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Review: Nvidia GeForce GTX 660 Ti, Asus DirectCU II TOP, EVGA SuperClocked and AMD Radeon HD 7950 v2
by Damien Triolet
Published on October 25, 2012

PowerTune vs GPU Boost
AMD and Nvidia have both introduced energy consumption monitoring systems for their graphics cards, which allows them to fix more aggressive clocks at the same time as still being able to guarantee the reliability of their products. Without such systems, they would have to settle for lower clocks or risk reliability issues as heavy rendering tasks could then take their graphics cards and GPUs beyond the energy consumption levels they had been designed for.

Once implemented, this energy consumption monitoring can also be used for features, such as for example introducing turbo or energy economy modes.

AMD was first to develop such a technology, with PowerTune, introduced on the Radeon HD 6900s and included on all the Radeon HD 7000s. Like the turbo technologies used for CPUs, PowerTune estimates the energy consumption of the chip using lots of internal sensors for the different blocks that make up the GPU. It may seem strange at first to estimate energy consumption instead of taking a reading, but this means that AMD can determine behaviour in terms of performance. A relatively complex formula then transposes these usage levels into power consumed taking account of the parameters that correspond to the least favourable case: a GPU with significant current leakage which is in a very hot environment.

AMD has recently made two refinements to the technology. The first consists in estimating the GPU temperature by giving a temporal value to the estimated consumption. This estimated temperature can therefore replace the constant which represents the worst of cases and gives more flexibility in standard situations. To simplify things, the idea is to estimate the energy consumption more precisely so as to avoid being too conservative. The real temperature is still taken and used both as a higher level of protection and to regulate the fan.

This development to PowerTune came on stream as of the Catalyst 12.7 betas and will be rolled out across the Radeon HD 7900 range. In practice this won't make any difference in games, outside of major overclocking, but it will allow these cards to retain a higher clock in stress tests. Note that in the future AMD could exploit this new capability to authorise the GPU to exceed its TDP for a few seconds, in the same way that Intel does with its latest CPUs, but for 3D rendering in real time the load is relatively constant over time and the feature will therefore be of little interest.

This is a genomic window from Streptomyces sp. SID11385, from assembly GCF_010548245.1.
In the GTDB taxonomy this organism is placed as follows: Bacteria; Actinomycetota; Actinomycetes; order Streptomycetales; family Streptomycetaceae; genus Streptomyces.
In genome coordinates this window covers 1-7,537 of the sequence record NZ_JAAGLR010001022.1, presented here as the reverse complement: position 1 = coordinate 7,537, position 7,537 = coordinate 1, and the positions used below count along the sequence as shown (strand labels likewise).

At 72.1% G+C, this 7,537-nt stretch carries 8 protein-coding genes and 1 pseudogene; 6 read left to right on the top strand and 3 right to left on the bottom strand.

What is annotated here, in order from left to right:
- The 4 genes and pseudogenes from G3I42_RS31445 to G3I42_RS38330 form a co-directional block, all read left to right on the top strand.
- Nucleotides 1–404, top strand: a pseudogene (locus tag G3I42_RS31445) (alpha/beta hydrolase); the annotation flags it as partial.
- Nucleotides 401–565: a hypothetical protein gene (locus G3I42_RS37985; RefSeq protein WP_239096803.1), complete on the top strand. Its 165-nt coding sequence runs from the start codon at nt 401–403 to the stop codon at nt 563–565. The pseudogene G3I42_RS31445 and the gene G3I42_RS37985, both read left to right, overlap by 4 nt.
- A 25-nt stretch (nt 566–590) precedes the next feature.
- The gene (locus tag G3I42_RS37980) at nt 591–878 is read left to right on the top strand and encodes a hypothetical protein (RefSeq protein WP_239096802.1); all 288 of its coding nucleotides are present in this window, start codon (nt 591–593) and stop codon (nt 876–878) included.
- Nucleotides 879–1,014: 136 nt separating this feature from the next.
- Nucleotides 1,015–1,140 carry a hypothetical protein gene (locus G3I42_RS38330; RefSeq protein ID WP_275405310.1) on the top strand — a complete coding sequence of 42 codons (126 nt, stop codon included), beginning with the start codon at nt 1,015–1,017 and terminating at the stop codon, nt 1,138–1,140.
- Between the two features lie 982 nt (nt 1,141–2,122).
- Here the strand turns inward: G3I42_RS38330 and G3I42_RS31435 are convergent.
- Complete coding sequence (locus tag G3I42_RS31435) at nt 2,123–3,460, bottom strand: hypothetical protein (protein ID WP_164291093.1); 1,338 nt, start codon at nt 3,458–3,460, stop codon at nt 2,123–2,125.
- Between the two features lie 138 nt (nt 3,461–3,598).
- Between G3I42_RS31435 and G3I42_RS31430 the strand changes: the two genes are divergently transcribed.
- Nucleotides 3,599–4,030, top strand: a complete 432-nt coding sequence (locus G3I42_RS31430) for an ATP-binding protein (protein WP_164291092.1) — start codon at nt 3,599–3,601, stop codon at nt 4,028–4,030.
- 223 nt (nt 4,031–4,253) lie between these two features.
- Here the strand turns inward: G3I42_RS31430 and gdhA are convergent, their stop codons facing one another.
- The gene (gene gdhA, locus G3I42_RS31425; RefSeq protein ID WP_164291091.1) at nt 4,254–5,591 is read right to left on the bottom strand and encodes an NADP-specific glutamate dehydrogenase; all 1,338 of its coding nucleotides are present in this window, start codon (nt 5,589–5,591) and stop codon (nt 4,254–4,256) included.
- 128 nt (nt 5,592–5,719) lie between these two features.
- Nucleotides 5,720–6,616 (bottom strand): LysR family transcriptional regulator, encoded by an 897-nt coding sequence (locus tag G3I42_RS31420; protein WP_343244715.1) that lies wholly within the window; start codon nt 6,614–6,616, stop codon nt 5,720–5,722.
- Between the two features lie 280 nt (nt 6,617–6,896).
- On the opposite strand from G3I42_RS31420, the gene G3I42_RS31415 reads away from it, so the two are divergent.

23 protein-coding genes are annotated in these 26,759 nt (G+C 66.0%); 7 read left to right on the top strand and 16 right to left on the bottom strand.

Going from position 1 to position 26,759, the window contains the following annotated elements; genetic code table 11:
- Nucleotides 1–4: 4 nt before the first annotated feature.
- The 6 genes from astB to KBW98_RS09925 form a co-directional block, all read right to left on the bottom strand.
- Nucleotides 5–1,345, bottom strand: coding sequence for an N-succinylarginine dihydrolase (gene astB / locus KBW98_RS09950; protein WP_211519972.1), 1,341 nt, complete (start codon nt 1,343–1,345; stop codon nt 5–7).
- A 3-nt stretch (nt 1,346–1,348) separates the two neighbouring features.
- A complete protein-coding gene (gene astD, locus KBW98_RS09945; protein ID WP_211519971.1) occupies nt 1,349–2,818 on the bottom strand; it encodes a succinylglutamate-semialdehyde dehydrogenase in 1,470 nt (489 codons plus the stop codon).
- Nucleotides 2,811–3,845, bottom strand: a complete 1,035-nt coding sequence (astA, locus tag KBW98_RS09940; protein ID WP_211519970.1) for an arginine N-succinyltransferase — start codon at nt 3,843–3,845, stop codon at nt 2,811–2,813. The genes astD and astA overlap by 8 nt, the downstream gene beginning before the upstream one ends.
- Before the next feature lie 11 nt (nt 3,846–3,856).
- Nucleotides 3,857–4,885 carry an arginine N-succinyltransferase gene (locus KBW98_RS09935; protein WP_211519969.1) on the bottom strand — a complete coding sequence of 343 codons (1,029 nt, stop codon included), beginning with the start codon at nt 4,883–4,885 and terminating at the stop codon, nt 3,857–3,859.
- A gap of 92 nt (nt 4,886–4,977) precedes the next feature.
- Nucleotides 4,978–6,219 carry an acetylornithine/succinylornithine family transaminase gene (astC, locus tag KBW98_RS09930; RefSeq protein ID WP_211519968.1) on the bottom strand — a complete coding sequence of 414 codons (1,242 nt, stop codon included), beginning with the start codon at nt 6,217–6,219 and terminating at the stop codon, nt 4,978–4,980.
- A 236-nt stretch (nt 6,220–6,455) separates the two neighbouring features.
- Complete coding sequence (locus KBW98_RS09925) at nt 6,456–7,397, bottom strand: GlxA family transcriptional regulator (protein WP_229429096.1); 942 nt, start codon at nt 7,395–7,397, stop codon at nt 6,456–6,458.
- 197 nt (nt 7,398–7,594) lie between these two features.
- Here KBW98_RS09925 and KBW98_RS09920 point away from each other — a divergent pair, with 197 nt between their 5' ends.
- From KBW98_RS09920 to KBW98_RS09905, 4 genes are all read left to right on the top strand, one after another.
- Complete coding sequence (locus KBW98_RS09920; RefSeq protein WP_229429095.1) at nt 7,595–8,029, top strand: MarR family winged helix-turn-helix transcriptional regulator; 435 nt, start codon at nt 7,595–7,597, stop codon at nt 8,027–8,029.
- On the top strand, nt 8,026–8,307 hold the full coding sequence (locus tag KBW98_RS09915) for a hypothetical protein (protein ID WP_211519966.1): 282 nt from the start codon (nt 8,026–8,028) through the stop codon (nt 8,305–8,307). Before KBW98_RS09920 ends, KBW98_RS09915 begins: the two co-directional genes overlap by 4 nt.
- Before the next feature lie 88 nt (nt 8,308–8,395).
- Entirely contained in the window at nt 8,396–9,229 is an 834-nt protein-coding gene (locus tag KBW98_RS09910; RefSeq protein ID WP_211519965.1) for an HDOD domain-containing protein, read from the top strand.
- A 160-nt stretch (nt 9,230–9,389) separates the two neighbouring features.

The second innovation is the introduction of a turbo feature called Boost, a mode it had become difficult to avoid. In concrete terms Boost represents the capacity of PowerTune to modify the GPU voltage, in addition to its clock. This innovation is reserved for the Radeon HD 7970 GHz Edition and the HD 7950 v2 as the bios must contain a table of clock/voltage pairs, but more importantly because there’s a more complex GPU validation process. The Radeon HD 7970 GHz has thus been validated up to 1000 MHz with a fixed standard voltage but also up to 1050 MHz with a voltage that climbs progressively (850 MHz and 925 MHz in the case of the Radeon HD 7950 v2). PowerTune currently supports up to 256 steps (P-states) with a granularity of 4 MHz.

In practice, as the TDP of the Radeon HD 7970 GHz Edition remains oversized in comparison to energy consumption in video games (with some rare exceptions), Boost can be seen as a way of safely validating the GPU at a higher clock, which will be applied constantly across almost all the games, unlike a turbo that is likely to bring very variable gains.

The situation is different however for the Radeon HD 7950 v2, not only because its thermal envelope doesn’t have as much of a margin but above all because AMD has planned to use up samples of the Tahiti GPU that have very high current leakage on this model. In other words, AMD needs to remain very conservative with respect to the parameters it uses for estimating energy consumption. To compensate for this a bit, the TDP has been increased from 200 to 225W, but this is still insufficient to allow Boost to kick in consistently as it does with the Radeon HD 7970 GHz Edition. The Radeon HD 7950 v2 thus settles for a GPU clock of 850 MHz most of the time, this being the maximum clock allowed without any increase to the GPU voltage.